The Top 10 Best-selling TokyoPop Manga Series - #5 through #1
Last week we took a look at the Top 10 Best-selling TokyoPop Manga Series - #10 through #6, a list that consisted of a few buried treasures such as Samurai Deeper Kyo and Chibi Vampire to popular series that have retained their relevance today such as Cardcaptor Sakura and Kingdom Hearts. This week we finish off the remainder of TokyoPop’s list of best-sellers with #5 through #1.
# 5 - DN Angel
DN Angel is a shojo manga about a boy named Daisuke who at the age of 14 finds himself transforming into a famous phantom thief named Dark, a transformation that happens to all males in his family once they come of age. The twist to this already strange premise is that Daisuke transforms into Dark whenever he sees his crush Risa, but his alter ego Dark transforms back into Daisuke whenever he sees his crush Riku...a girl who happens to be Risa’s twin sister!
Of the manga series that have fallen under TokyoPop’s Top 10 Best-seller list DN Angel is the one that I was the least familiar with. After reading a bit of the supernatural comedy I have found it to be quite a treat, a beautiful old school treat. DN Angel’s trope of transforming characters is a throwback to anime and manga from the 90s and 2000s such as Ranma ½ and the similarly named DNA2, a trope that I feel saw less use in manga as time went on. In addition to feeling nostalgic for a classic trope that was popular during my formative years as a manga fan, I find that I also enjoy the cute romance portrayed in the series, a romance that tells the story of a boy’s unrequited love but with shojo sensibilities. I feel that the period in which DN Angel was created was one in which there were many great works of romantic manga that appealed to both genders equally. What we have with DN Angel is an excellent example.
Unfortunately this once popular shojo series is one that had been put on hiatus a couple of times. The first hiatus occurred in August 2005. The series later came back into publication in April 2008 and continued long enough for a few volumes worth of content, but it unfortunately went back into hiatus and has yet to come back. There are fans to this day who wish for a satisfying end to DN Angel, but with creator Yukiru Sugisaki seeming ambivalent to continue it seems the ending will remain a mystery.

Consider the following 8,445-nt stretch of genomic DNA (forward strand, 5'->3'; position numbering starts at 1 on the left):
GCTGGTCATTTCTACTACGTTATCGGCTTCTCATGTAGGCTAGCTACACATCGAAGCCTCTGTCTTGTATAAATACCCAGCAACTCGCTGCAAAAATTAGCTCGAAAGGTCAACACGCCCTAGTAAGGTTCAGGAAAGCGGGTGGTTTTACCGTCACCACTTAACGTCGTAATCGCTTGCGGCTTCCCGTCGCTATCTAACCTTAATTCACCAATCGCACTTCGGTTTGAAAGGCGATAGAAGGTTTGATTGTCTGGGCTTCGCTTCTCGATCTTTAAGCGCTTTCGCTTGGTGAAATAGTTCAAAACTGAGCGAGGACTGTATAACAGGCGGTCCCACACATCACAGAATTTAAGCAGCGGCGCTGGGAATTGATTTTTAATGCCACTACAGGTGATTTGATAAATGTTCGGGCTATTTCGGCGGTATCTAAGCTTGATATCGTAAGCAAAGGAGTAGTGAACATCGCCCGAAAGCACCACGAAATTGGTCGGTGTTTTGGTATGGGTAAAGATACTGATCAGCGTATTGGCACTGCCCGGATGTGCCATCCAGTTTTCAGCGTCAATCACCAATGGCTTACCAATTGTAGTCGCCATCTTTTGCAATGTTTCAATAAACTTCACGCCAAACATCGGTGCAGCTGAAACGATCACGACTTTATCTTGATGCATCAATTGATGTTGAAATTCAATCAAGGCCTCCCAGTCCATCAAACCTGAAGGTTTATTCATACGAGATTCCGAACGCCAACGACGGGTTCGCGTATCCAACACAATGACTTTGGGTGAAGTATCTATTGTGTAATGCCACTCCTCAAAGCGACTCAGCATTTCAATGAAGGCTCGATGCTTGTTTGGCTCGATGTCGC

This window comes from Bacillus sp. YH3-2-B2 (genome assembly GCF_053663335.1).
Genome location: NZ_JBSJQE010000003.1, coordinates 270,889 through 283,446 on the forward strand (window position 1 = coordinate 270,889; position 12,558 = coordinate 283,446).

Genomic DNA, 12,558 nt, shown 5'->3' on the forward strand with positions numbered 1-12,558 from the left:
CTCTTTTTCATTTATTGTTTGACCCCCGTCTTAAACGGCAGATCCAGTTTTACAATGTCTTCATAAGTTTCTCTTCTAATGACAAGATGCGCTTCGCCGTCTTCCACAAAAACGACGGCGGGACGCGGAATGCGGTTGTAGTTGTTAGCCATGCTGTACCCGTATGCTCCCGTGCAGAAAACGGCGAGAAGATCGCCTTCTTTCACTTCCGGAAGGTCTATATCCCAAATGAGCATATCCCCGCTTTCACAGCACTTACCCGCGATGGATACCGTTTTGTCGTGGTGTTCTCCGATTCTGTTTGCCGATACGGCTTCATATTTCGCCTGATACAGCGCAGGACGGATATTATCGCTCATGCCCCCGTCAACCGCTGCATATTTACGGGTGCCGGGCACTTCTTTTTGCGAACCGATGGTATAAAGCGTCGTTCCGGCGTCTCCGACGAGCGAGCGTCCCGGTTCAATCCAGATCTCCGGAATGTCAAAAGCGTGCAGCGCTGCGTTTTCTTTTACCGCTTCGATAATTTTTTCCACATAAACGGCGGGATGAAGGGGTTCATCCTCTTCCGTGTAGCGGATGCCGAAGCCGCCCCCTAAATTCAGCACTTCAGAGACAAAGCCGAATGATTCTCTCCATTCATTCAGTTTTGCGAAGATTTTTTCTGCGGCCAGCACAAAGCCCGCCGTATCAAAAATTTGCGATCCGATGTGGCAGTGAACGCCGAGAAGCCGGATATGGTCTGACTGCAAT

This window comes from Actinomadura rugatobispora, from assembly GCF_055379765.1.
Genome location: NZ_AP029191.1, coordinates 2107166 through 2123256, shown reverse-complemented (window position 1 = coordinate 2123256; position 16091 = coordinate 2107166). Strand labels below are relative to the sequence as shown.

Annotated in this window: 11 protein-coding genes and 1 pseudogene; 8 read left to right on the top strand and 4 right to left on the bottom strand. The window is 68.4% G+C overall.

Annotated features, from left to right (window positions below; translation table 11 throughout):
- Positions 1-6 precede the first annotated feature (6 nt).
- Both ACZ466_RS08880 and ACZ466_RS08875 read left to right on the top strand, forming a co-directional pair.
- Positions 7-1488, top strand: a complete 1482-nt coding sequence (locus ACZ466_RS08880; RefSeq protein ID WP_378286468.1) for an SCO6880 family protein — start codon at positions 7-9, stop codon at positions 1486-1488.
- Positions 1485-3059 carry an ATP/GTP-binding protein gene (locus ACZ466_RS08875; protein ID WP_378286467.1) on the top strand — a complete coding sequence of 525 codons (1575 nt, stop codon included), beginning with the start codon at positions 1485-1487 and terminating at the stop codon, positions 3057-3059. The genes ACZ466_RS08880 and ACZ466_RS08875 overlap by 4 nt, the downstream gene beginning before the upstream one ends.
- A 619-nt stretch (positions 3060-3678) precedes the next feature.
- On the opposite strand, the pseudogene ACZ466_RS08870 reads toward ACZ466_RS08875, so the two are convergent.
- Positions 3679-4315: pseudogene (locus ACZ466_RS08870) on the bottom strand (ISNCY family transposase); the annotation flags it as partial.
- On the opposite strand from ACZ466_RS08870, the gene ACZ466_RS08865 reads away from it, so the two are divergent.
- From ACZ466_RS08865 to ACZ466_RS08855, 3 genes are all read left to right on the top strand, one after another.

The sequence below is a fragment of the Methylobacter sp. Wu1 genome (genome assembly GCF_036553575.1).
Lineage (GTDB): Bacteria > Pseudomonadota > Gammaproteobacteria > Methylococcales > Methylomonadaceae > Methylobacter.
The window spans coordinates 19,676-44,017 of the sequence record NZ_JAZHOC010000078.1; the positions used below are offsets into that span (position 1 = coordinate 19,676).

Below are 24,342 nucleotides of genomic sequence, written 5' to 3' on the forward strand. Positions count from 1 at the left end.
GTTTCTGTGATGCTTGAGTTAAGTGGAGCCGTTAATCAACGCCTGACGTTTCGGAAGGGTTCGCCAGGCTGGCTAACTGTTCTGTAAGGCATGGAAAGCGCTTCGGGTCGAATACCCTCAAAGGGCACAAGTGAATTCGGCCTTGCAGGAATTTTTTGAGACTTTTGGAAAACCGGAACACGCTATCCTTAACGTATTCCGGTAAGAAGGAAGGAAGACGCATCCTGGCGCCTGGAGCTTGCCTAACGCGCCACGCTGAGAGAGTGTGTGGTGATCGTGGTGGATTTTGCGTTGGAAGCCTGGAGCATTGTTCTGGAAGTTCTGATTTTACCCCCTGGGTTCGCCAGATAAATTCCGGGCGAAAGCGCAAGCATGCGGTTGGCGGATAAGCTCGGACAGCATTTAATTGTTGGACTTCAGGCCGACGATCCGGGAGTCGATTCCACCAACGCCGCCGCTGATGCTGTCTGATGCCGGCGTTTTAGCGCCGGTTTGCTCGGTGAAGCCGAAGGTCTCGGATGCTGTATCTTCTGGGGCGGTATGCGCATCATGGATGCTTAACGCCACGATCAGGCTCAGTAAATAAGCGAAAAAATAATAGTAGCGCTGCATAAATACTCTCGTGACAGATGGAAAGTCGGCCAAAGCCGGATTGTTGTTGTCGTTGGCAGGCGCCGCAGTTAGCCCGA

The thirteen volumes of DN Angel that TokyoPop published are available digitally from VIZ Media.
#4 - Sailor Moon
If there is one series in the Top 10 Best-selling TokyoPop Series list that needs no introduction it would be Sailor Moon. Along with Dragon Ball and Naruto, Sailor Moon has been one of the most well known and well loved manga and anime properties in the United States. While Sailor Moon has retained its relevance to this day, its current popularity pales in comparison to the mainstream level of success that it enjoyed in the 90s when the iconic magical girl anime aired on American television. It was in that era that TokyoPop released their edition of the Sailor Moon manga, and in that era it thrived.
If VIZ Media is the “House that Pokémon Built” (and Shonen Jump built a skyscraper on top of), then TokyoPop is the “House that Sailor Moon Built.” Before TokyoPop was ever known as TokyoPop it was a small company called Mixx Entertainment publishing a magazine titled MixxZine. MixxZine was a manga magazine that began in 1997 and featured series such as Magic Knight Reayearth, Parasyte, Ice Blade (yeah...I didn’t know what this was either) and, of course, Sailor Moon. The first three arcs of Sailor Moon ran in MixxZine, and simultaneously the third and fourth arcs were published in another TokyoPop magazine known as Smile. TokyoPop began their publication of the graphic novel edition of Sailor Moon in December 1998, a graphic novel that ended up being the earliest of TokyoPop’s best-selling series.
Taking into account the popularity and cultural significance of Sailor Moon it may seem odd that it is not higher on the list. One key reason why that is the case is the fact that TokyoPop lost the print rights to Sailor Moon in 2005. With the peak of the Manga Boom taking place from around 2006 to 2008 it was unfortunate that TokyoPop did not have print copies of one of their best-selling series available at a time in which fans wanted it the most. Had TokyoPop had volumes available towards the end of the decade it is possible that Sailor Moon would have been their best-selling series.